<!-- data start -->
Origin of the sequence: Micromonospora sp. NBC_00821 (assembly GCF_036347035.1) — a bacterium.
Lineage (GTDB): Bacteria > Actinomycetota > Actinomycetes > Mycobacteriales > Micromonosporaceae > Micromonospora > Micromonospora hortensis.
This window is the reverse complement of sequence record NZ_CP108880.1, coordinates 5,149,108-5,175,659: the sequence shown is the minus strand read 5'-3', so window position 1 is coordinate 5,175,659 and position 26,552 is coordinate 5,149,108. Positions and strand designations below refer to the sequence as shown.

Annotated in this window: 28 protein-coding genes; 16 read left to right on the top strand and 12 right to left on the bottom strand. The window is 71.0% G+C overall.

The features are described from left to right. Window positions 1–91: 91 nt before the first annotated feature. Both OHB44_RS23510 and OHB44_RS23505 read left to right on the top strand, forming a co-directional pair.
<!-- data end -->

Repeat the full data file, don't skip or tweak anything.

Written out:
Origin of the sequence: Micromonospora sp. NBC_00821 (assembly GCF_036347035.1) — a bacterium.
Lineage (GTDB): Bacteria > Actinomycetota > Actinomycetes > Mycobacteriales > Micromonosporaceae > Micromonospora > Micromonospora hortensis.
This window is the reverse complement of sequence record NZ_CP108880.1, coordinates 5,149,108-5,175,659: the sequence shown is the minus strand read 5'-3', so window position 1 is coordinate 5,175,659 and position 26,552 is coordinate 5,149,108. Positions and strand designations below refer to the sequence as shown.

Annotated in this window: 28 protein-coding genes; 16 read left to right on the top strand and 12 right to left on the bottom strand. The window is 71.0% G+C overall.

The features are described from left to right. Window positions 1–91: 91 nt before the first annotated feature. Both OHB44_RS23510 and OHB44_RS23505 read left to right on the top strand, forming a co-directional pair.